Tapestry of Fortunes A Novel - By Elizabeth Berg

When I was growing up, my mother’s best friend was a woman named Cosmina Mandruleanu. I liked her for a lot of reasons: her name, of course; her ash-blond hair and throaty voice and loud laugh; her bangle bracelets and black nylons and the way she was generous with the Juicy Fruit gum she always kept in her purse. She was someone who made smoking seem alluring; if she looked at you in that sidelong way when she exhaled, you felt as though you were sharing a risqué secret. She told me her grandmother was a Romanian gypsy who had passed on to her the Gift: Cosmina could tell fortunes. Mostly she used tea leaves, but she also read palms or used a crystal ball or her grandmother’s ancient Tarot cards. She said her gifts were in her mind, that she could use anything, even a pair of pliers, as a catalyst for accessing her powers. But people liked the traditional props, and so she accommodated them. She once told my mother that she, too, was a bit psychic, which made my mother fluff up with pride and say, “You know, I thought so.” When I asked Cosmina if she thought I had the Gift as well, she looked at me for a long time. Then she said, “You are a good student of human nature. That’s a start.”

Cosmina once volunteered to tell fortunes at my junior high school’s annual fund-raiser, so that the adults would have something to do besides drink weak coffee and watch Dunk the Principal. She sat in a corner of the gymnasium behind a TV tray on which she had draped a black cloth, and she wore a long black skirt and a black blouse over which she had a fringed red shawl. She’d knotted a black scarf at the base of her neck to cover her bright hair, and her makeup was more dramatic than usual: thick lines of kohl were drawn around her eyes. I offered her a dollar to have my own fortune read. She refused at first; she said she read adults only, it wasn’t right to read children, especially children of your friends. Finally, though, she relented. I stood before her in my pedal pushers and sleeveless blouse, my breath caught in my throat. She laid her hands on her crystal ball and closed her eyes. Then she peered into it. After a moment, she said, “Your task will be to learn in what direction to look for life’s great riches, and not to deny the veracity of your own vision.”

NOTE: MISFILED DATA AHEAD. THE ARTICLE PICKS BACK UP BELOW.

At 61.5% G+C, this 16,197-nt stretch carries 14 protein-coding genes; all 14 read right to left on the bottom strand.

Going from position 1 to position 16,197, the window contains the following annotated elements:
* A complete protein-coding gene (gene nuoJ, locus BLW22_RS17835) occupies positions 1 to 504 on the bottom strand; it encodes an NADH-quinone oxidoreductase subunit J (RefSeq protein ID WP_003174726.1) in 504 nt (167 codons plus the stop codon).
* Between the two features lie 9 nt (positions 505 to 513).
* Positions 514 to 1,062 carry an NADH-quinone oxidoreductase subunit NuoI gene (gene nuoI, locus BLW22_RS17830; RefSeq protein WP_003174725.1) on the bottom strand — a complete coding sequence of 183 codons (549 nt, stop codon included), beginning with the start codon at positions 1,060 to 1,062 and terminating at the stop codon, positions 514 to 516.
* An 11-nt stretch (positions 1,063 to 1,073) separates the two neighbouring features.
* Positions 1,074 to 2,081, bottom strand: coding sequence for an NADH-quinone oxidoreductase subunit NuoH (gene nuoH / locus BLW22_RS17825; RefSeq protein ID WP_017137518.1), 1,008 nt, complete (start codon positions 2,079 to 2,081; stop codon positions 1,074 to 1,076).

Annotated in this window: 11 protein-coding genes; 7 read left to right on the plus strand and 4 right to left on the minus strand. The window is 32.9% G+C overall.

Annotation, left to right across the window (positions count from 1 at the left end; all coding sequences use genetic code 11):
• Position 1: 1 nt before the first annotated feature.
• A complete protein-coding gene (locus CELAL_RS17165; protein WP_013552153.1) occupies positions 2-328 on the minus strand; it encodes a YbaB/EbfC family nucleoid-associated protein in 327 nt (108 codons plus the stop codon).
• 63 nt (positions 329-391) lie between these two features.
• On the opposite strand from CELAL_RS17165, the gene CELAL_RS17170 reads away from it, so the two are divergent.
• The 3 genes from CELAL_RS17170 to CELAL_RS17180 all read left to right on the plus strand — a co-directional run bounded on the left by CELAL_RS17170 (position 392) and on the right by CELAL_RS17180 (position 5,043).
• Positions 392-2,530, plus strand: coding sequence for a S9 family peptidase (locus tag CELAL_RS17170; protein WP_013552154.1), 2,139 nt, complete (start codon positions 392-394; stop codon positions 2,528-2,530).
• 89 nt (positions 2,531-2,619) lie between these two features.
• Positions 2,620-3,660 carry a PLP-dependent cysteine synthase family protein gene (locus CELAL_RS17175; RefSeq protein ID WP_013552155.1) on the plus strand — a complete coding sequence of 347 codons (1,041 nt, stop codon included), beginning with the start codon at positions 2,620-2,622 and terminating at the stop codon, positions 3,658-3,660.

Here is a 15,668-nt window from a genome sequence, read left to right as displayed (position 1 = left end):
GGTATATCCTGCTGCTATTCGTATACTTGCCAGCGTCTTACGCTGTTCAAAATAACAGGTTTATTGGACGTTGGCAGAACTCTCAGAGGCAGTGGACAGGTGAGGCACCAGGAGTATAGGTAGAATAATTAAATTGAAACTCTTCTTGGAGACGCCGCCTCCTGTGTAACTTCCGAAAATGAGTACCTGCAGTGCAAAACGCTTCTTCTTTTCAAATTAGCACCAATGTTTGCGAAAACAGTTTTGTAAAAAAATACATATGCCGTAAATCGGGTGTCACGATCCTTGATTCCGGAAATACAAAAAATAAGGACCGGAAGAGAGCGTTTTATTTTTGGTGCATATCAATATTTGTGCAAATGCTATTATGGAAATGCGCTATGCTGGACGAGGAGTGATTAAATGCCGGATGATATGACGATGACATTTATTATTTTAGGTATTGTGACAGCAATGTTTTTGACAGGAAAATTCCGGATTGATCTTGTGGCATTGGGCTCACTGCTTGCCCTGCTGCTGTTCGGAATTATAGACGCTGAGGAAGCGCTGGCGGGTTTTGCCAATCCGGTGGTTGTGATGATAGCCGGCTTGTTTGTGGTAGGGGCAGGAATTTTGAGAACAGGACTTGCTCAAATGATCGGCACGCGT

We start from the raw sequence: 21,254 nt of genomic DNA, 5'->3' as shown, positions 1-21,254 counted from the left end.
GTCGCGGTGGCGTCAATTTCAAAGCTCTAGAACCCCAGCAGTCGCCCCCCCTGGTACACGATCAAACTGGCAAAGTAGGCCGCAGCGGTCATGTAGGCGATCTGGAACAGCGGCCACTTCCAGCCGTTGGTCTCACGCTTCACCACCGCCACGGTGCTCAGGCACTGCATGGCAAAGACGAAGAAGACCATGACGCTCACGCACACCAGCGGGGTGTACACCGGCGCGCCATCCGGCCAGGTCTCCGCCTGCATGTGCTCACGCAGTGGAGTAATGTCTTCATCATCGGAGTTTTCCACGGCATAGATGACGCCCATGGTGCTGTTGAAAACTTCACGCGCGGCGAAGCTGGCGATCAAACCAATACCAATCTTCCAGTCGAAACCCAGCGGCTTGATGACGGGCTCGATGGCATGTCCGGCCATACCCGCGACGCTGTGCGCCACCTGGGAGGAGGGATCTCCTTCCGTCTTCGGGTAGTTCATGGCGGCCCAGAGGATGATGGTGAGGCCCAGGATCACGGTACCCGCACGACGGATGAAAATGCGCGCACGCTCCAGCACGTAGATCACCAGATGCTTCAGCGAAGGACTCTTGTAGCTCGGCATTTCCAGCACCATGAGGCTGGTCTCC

I stared at her, then whispered, “What does ‘veracity’ mean?”

She leaned forward and whispered back, “Truth.”

When I got outside, I wrote Cosmina’s words on the back of a flyer. That night, I read them again, then put the paper in a handmade wooden box I’d been given by my grandfather. It was large, about twelve by twenty, and four inches deep, made of black ash; and it had box-joint corners of which the maker was justifiably proud. He’d woodburned Japanese chrysanthemums into the lid, and they were beautiful—spidery and reaching, botanical fireworks. I’d wanted to save the box to use for something important. Here it was.

MY BEST FRIEND PENNY’S GRAVE HAS A SIMPLE HEADSTONE, light gray granite inscribed with her name, the date of her birth, and the date of her death, which was four months ago. Below that, as agreed, are these words: Say it. Penny believed that people didn’t often enough admit to what they really felt, and she thought that made for a lot of problems. Being close to her meant that you had to attempt unstinting honesty, at least in your dealings with her. Her husband, Brice, could get annoyed about this, and so could I—a lack of deceit requires a kind of internal surveillance that can feel like work, and there are, after all, times when a lie serves a noble purpose. But overall, I think both he and I understood the value of such candor, and appreciated Penny’s efforts to steer us toward it. And then there was this: we wanted to please her because we both loved her so much. Loved and needed her.

And here she is.

I lean back on my hands and look out over the acres of graves. I used to feel that cemeteries were wasted space, that they could be put to far better use as parks, or golf courses, or even to allow for more living space. But I’ve changed